The researchers found that energy efficiency and renewable energy can work together to meet projected growth without escalating electricity rates.

They say that implementing renewable electricity standards and other complementary policies could stabilize greenhouse gas emissions. Coupling these policies with stronger regulations, such as a $15 per ton carbon tax, could help retire coal-fired power plants and reduce emissions by 23 percent compared to today's levels. And they found that while energy impacts on water usage are largely ignored, renewable and efficiency options could hold water-saving benefits -- up to one trillion liters in 2030 --for this drought-prone region.

"The South has an abundance of sustainable energy technologies and resources, but misperceptions about their availability and readiness result in support for conventional energy systems," said Marilyn Brown, co-author and professor in Georgia Tech's School of . "Our research is motivated by the hope that promoting fact-informed dialogue can tackle such barriers and clear the way for a more sustainable future."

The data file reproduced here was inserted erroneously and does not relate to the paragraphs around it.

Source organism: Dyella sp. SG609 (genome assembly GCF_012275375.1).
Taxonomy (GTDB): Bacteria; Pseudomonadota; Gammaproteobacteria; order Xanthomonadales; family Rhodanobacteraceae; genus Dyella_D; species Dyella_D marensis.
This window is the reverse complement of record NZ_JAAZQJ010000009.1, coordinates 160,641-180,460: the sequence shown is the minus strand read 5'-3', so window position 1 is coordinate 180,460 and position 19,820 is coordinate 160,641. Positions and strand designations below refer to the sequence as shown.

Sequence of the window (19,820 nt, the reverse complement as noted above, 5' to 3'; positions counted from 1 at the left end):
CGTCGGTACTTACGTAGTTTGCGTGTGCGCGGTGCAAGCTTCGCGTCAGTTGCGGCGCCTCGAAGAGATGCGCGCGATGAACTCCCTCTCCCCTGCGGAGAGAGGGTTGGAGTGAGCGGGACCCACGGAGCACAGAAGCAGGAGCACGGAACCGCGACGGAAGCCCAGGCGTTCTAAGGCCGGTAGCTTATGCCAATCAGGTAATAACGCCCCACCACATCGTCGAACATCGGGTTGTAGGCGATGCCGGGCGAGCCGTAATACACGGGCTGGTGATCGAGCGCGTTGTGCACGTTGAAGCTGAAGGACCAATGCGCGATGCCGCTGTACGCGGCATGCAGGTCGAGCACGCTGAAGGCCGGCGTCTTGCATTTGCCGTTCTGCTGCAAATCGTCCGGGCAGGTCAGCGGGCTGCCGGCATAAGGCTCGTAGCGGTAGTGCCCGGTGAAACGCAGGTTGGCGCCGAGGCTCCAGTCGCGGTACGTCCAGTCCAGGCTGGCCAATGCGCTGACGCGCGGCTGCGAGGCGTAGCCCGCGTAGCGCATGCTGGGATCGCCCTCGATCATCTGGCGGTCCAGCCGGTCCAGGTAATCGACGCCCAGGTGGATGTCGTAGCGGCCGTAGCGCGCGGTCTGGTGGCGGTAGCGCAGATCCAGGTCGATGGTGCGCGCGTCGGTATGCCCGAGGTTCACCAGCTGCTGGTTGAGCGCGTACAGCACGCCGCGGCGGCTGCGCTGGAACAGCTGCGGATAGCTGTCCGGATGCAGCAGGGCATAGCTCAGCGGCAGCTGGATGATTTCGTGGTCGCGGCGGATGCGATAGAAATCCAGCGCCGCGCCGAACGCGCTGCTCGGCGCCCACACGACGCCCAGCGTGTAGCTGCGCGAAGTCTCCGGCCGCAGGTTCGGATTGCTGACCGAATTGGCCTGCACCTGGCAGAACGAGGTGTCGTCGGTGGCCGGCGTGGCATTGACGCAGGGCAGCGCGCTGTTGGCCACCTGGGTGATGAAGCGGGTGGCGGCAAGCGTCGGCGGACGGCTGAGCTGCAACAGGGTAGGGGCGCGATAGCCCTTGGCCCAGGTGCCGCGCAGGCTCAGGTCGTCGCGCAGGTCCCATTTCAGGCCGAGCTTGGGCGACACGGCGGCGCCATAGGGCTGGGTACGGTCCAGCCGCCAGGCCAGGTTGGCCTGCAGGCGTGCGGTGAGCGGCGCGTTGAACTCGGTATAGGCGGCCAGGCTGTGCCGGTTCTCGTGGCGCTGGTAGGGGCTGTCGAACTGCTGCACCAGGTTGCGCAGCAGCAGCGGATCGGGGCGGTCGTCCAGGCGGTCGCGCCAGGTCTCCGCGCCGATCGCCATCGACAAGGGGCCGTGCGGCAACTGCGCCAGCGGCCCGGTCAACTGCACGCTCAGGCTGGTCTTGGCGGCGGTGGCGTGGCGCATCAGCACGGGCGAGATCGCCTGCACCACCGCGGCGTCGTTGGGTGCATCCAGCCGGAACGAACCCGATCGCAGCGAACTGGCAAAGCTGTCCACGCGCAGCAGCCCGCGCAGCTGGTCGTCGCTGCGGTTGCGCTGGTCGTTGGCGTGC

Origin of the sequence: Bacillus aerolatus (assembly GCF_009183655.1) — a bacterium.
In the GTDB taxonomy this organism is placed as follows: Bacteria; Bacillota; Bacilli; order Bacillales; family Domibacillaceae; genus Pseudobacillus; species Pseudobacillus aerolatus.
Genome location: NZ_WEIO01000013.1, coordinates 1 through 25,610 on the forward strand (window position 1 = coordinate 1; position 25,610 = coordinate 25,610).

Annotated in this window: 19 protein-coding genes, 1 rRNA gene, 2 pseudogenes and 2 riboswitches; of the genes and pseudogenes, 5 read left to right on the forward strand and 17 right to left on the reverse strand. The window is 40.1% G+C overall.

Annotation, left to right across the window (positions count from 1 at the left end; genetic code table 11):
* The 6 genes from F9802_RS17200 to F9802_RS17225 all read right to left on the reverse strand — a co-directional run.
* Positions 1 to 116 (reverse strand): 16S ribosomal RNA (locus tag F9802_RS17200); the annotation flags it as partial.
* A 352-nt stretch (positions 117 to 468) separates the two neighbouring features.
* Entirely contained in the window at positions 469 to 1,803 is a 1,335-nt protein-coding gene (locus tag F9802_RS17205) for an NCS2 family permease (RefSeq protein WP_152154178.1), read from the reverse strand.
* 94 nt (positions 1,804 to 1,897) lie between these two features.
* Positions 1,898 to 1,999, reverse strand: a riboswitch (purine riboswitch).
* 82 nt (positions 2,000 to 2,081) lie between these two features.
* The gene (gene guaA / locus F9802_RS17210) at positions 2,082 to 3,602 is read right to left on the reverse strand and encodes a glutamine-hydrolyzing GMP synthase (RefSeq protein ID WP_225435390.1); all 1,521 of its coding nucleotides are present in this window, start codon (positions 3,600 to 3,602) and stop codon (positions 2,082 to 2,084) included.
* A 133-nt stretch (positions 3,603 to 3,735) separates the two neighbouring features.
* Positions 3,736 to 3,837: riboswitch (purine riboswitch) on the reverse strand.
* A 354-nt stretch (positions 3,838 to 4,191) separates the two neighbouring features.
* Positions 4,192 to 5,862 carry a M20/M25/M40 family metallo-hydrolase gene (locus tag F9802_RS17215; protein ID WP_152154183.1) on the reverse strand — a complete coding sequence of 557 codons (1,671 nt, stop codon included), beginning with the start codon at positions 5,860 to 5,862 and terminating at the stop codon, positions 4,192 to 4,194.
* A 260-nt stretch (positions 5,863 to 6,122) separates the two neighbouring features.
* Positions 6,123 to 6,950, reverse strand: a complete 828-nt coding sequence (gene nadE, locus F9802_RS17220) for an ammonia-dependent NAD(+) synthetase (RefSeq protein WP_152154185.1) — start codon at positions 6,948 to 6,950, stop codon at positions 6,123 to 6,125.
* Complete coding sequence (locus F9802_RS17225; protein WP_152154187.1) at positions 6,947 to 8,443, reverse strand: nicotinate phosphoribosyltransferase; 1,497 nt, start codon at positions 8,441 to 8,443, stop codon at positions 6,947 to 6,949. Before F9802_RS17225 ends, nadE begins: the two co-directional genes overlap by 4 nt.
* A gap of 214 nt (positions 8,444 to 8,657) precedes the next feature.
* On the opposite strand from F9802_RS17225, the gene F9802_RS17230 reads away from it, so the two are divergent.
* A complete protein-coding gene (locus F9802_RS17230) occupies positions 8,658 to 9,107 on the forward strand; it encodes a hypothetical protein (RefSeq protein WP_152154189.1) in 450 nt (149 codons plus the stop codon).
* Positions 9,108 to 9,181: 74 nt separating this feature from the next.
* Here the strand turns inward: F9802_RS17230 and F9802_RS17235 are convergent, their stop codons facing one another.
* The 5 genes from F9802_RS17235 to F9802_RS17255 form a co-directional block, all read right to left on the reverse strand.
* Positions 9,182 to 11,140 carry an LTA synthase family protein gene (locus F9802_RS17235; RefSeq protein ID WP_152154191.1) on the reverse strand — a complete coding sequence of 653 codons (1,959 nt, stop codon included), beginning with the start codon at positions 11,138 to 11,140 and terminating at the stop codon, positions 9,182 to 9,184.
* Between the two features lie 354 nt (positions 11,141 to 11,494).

Explore further: Researchers achieve 'holy grail' of battery design: A stable lithium anode

More information: Energy Policy, Volume 40, January 2012, Pages 231-241. doi:10.1016/j.enpol.2011.09.061

Related Stories

China joins U.S. FutureGen project

Dec 16, 2006

China has joined the United States in the FutureGen International Partnership, a plan to develop clean-burning coal, the U.S. Department of Energy said Friday.

IEA backs renewable energy

Nov 23, 2011

Renewable energy resources are growing very fast but countries still must be vigilant to ensure that they continue to expand, the International Energy Agency said Wednesday.

IEA calls for scrapping $312 bln in fuel subsidies

Apr 06, 2011